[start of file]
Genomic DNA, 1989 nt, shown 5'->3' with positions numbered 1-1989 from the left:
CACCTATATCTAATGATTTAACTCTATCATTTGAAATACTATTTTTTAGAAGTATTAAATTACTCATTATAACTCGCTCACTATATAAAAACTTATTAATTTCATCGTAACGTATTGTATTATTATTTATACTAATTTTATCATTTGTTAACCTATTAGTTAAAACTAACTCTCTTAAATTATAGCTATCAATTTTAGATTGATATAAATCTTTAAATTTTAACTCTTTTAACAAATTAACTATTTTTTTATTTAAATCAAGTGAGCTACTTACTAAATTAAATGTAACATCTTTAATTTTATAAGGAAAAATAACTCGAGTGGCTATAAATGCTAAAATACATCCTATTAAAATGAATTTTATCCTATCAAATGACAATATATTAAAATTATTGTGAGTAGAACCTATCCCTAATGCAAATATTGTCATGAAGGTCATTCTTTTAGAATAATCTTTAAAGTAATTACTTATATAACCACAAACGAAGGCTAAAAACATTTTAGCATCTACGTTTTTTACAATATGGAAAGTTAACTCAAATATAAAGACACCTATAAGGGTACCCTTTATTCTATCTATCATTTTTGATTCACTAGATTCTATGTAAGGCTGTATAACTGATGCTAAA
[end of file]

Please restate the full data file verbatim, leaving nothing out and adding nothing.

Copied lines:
Genomic DNA, 1989 nt, shown 5'->3' with positions numbered 1-1989 from the left:
CACCTATATCTAATGATTTAACTCTATCATTTGAAATACTATTTTTTAGAAGTATTAAATTACTCATTATAACTCGCTCACTATATAAAAACTTATTAATTTCATCGTAACGTATTGTATTATTATTTATACTAATTTTATCATTTGTTAACCTATTAGTTAAAACTAACTCTCTTAAATTATAGCTATCAATTTTAGATTGATATAAATCTTTAAATTTTAACTCTTTTAACAAATTAACTATTTTTTTATTTAAATCAAGTGAGCTACTTACTAAATTAAATGTAACATCTTTAATTTTATAAGGAAAAATAACTCGAGTGGCTATAAATGCTAAAATACATCCTATTAAAATGAATTTTATCCTATCAAATGACAATATATTAAAATTATTGTGAGTAGAACCTATCCCTAATGCAAATATTGTCATGAAGGTCATTCTTTTAGAATAATCTTTAAAGTAATTACTTATATAACCACAAACGAAGGCTAAAAACATTTTAGCATCTACGTTTTTTACAATATGGAAAGTTAACTCAAATATAAAGACACCTATAAGGGTACCCTTTATTCTATCTATCATTTTTGATTCACTAGATTCTATGTAAGGCTGTATAACTGATGCTAAA